Chris certainly knows more about the specific details about both France and the UK than I do, so can comment specifically on those if he wants, but there are fairly general reasons why this sort of thing happens. One is that a person seeking asylum might have “connections” in a particular country. These can be anyone from friends of friends (or less) to people from the same town, to close friends, to family members, including more remote and very close ones. These people can make a transition much easier, and so can make going to a particular country much more desirable. Family ties are often taken into account in resettlement programs and through some other procedures in some countries (like the ability to “follow to join” in the US) but these paths are fairly limited, mostly to pretty close family members, and in many countries there are also backlogs due to much too low relocation quotas. (These have only gotten worse during Covid, of course.) (I have a paper on this topic that was supposed to come out in a volume that I’m now a bit skeptical will ever see the light of day.) Sometimes people also have other reasons for favoring a particular country. These do include having false (or at least not clearly true) beliefs about the legal situation of people in different countries. But, they also include things like being able to speak one language or another, or at least having one member of one’s party who can do so. So, if you can speak English, even a bit, but can’t speak French at all, it might make sense to favor going to the UK over France, and this can be so even if it’s your brother (who is with you) who speaks some English, while neither of you speak any French. In a better world, we’d have organizations that would facilitate movement and consider these factors (as well as addressing root causes, of course!) but in our world, this is what we get, at least for now.


MFB 11.26.21 at 8:06 am

I’m not quite sure why Britain is considered such a desirable destination that people will die to get there. One theory is that although it may be an unpleasant place in many ways, the relatively limited control over the population’s movement makes it a less unpleasant place to be a refugee in than elsewhere. But I suspect the real reason is that it’s seen as a stepping-stone to the United States in a way that France isn’t seen (whatever the reality of the situation may be).

Not that I know anything specific, being an African.


Barry Cotter 11.26.21 at 9:00 am

Bob @6

People want to be in the UK, not France because it is vastly easier to get illegal work in the UK than in France and people quite understandably want to be able to have a higher standard of living than you can on refugee welfare.


Zamfir 11.26.21 at 9:17 am

One thing that puzzles me is why everyone wants to get into Britain instead of claiming asylum in France.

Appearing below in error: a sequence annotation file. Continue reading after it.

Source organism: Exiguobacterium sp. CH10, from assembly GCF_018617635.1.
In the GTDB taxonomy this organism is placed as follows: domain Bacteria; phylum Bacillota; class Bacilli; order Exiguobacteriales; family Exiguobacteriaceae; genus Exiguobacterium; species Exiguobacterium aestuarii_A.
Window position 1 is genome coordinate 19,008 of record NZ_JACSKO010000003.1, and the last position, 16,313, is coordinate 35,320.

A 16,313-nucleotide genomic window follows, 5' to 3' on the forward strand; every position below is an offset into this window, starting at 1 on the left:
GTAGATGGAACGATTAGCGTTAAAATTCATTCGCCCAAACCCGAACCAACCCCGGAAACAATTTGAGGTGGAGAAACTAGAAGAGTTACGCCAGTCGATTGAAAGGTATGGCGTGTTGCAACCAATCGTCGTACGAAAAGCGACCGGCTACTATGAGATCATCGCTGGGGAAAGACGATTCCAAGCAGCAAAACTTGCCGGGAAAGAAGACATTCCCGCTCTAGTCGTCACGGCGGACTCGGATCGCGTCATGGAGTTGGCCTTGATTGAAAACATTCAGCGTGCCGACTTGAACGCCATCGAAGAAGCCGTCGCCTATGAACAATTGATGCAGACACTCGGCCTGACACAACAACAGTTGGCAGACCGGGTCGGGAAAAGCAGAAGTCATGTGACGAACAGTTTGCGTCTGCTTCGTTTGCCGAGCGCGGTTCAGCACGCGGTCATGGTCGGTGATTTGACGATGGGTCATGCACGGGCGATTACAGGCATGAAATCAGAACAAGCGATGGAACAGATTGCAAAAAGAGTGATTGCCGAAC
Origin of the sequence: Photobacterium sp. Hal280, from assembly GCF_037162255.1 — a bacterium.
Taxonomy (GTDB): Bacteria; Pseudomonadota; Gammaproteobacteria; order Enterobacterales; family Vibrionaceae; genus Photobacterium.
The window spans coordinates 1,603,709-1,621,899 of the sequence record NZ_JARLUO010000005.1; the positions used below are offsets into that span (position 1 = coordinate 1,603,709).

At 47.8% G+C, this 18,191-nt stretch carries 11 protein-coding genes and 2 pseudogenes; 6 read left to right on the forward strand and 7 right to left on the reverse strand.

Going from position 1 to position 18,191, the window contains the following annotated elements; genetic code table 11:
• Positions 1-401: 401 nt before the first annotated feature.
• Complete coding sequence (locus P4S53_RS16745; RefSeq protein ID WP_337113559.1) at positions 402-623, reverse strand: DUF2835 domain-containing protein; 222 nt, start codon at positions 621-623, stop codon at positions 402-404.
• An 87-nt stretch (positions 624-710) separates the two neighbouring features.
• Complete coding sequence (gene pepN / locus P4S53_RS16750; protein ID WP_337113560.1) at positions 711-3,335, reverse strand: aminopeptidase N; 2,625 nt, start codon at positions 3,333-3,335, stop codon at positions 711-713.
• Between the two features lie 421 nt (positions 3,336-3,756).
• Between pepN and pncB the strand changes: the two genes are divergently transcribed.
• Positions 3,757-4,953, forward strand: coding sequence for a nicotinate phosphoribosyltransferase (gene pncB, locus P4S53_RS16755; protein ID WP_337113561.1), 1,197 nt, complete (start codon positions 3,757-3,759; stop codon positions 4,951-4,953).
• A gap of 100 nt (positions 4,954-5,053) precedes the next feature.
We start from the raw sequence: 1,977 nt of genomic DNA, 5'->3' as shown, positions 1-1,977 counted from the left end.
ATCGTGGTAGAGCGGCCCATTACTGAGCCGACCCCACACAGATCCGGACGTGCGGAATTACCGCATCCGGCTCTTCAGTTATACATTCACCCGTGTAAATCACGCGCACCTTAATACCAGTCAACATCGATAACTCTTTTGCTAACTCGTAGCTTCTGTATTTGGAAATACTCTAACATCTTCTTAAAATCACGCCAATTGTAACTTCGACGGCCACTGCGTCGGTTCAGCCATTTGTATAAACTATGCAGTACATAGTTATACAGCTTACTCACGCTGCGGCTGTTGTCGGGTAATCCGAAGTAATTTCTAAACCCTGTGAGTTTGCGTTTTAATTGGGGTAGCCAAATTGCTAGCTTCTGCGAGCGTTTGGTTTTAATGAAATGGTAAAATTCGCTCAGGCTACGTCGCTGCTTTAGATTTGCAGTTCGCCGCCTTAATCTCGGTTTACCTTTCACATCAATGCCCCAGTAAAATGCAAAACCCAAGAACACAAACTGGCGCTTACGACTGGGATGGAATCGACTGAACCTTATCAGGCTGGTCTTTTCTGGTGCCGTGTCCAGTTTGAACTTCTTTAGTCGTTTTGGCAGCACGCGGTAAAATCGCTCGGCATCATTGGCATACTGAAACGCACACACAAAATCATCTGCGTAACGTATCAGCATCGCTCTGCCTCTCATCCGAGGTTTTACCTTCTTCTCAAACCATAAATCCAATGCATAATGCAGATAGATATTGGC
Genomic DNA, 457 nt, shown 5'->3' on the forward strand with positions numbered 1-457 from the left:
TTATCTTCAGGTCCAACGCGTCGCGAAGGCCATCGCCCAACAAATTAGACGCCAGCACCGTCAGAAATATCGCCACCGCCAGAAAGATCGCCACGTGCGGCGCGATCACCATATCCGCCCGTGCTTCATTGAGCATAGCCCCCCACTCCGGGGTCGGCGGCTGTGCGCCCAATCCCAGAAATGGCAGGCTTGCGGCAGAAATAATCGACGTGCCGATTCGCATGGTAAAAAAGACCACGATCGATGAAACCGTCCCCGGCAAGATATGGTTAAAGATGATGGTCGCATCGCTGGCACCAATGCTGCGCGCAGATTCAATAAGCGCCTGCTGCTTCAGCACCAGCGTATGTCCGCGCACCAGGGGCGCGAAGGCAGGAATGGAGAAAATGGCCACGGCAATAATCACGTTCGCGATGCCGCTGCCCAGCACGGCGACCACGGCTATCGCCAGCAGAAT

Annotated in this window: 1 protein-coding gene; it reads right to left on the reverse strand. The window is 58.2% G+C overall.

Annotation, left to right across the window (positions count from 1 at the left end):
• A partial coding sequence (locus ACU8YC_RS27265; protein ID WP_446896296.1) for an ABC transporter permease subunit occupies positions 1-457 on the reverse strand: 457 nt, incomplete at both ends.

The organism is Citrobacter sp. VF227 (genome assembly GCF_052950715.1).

Simply put, because it’s not “everyone”, it’s a small subset. Asylum applications in the EU are around 500,000 a year. There is another flow of undocumented migrants who do not apply for asylum. Numbers of that are obviously vague, but it’s a similar magnitude.

Out of those numbers, something like 20,000 crossed the Channel by boat in recent years, up from single-digits thousands a few years ago. Some to apply for asylum, some not. So it’s a few percent of the total, selected because they have specific reasons to go the UK instead of staying in mainland Europe.

Those reasons tend to be some of the following (usually more than one): they speak English, they have family or some other support network in the UK, they have bad experiences with other European countries, or they just heard good things about the UK (justified or not).


Chris Bertram 11.26.21 at 11:35 am

It is often asserted, particularly by French politicians, that people want to go to the UK because illegal working is easier here. The argument seems to be that Britain does not have a national id card, therefore …. But the hostile environment means that employers who take on people without the legal right to work face very heavy fines, and anyone applying for work in the UK needs to demonstrate that they have the right to work here. This is why the hostile environment led to the Windrush Scandal that rendered destitute thousands of legal residents who lacked the documentation to prove their right to work: they could not access all these alleged working opportunities. It may be that there are indeed more opportunities in the UK than in France, say in car washes or the like, but I would like to see the evidence for that rather than bare assertion.


Chris Bertram 11.26.21 at 11:39 am

And I should add to that that the vast majority of boat arrivals claim asylum, with most eventually recognized as refugees, and that pending the assessment of their claims they do not work but subsist on a grant of £35 a week (less than they get in France) and live in terrible housing in unattractive places. Many live like this for years on end.